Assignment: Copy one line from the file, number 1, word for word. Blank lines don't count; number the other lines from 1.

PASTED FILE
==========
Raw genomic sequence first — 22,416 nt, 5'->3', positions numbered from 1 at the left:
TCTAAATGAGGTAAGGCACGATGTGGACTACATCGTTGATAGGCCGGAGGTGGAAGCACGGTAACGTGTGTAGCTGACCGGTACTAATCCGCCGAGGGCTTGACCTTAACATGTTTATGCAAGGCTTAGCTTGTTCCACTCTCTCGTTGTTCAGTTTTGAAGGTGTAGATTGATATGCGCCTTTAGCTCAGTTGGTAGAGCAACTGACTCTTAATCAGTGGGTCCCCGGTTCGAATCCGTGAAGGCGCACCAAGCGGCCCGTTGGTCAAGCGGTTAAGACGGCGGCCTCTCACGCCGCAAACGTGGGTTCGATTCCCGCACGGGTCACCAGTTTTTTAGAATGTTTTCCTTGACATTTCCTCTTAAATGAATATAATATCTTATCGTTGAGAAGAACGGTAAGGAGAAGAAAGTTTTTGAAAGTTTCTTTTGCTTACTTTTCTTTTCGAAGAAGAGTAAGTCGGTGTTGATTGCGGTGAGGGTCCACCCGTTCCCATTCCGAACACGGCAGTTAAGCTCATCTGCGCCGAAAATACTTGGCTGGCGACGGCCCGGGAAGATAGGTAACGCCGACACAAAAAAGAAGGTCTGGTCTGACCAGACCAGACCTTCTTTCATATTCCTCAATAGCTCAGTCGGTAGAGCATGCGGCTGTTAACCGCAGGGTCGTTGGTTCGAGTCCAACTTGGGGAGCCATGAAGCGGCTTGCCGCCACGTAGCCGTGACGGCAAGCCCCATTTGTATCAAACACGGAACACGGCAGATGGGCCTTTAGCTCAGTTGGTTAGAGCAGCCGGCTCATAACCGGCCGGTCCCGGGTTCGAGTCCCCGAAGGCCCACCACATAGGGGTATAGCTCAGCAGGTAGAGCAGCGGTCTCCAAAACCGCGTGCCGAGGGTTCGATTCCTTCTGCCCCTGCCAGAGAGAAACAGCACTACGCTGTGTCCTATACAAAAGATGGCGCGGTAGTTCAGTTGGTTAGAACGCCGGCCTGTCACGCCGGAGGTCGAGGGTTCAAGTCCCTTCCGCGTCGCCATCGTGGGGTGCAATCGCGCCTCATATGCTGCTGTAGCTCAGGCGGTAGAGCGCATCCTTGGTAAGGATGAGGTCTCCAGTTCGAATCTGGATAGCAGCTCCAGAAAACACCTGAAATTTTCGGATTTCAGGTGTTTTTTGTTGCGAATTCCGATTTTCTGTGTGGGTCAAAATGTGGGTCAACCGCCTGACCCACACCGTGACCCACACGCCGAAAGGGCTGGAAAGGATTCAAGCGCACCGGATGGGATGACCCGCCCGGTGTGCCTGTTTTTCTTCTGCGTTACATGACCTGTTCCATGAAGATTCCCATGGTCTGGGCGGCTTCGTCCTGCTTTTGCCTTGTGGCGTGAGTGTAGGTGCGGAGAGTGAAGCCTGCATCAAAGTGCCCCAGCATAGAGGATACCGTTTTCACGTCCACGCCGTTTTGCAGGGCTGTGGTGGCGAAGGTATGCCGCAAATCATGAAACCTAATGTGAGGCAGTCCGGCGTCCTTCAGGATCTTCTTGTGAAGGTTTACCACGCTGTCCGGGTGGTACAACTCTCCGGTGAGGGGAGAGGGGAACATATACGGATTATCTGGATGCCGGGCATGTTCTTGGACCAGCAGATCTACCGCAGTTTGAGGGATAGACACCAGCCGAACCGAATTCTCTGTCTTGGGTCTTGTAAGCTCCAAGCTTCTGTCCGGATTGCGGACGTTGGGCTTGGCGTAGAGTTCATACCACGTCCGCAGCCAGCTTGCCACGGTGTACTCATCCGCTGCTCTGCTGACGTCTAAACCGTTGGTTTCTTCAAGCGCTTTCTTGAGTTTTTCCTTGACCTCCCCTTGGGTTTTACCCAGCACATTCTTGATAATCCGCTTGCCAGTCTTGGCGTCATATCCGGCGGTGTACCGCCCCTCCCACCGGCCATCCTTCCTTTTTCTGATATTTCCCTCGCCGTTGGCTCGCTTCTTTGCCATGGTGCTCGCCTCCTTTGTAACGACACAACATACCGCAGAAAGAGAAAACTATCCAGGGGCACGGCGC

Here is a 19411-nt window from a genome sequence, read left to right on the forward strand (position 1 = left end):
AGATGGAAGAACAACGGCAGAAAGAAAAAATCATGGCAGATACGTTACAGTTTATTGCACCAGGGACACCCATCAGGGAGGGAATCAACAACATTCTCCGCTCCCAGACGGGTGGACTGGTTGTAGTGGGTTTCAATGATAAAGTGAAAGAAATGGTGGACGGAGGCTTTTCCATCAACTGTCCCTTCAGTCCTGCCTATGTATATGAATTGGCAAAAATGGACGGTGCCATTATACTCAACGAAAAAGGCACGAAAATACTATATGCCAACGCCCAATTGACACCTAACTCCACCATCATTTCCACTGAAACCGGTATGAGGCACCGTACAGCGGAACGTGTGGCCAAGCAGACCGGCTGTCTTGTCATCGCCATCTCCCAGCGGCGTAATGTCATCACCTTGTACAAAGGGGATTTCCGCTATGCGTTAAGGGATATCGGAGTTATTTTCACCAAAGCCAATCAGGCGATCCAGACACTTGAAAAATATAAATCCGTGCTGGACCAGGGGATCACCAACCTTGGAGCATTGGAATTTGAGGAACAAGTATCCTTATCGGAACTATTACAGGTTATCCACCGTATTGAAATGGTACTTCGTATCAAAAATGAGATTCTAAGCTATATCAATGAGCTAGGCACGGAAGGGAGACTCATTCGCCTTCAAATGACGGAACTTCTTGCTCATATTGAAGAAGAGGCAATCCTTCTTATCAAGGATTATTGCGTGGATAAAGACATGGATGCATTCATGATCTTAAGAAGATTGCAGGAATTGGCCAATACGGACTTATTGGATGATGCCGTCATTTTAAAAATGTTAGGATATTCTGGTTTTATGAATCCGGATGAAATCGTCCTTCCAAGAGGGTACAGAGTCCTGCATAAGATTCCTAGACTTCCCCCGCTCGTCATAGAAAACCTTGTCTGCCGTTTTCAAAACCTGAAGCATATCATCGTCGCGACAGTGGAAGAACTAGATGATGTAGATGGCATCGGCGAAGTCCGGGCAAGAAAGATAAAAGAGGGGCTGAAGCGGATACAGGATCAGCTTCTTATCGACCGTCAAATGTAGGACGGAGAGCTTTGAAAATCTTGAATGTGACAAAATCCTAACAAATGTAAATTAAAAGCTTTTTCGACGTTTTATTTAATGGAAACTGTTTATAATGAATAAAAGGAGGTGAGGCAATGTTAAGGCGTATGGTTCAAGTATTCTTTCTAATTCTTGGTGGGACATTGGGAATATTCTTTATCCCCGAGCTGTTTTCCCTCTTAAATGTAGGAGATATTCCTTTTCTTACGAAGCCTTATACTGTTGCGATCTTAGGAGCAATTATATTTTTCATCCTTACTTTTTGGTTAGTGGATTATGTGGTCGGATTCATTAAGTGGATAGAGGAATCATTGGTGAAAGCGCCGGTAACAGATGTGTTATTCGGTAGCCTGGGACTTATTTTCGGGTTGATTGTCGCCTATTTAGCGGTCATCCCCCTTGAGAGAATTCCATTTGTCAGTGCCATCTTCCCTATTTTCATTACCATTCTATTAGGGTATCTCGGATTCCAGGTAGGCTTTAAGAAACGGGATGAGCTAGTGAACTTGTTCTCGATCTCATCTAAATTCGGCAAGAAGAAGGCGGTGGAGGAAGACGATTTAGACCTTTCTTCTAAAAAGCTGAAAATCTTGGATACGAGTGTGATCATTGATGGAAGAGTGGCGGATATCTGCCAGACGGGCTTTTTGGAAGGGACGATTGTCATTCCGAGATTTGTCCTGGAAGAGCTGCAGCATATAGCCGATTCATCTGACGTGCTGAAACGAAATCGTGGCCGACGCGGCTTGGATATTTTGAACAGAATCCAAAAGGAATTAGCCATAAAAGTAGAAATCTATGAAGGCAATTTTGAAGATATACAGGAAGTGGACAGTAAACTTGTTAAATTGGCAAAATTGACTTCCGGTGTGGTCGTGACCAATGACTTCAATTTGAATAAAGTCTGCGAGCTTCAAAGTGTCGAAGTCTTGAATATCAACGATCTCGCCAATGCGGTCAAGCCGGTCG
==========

Raw genomic sequence first — 22,416 nt, 5'->3', positions numbered from 1 at the left: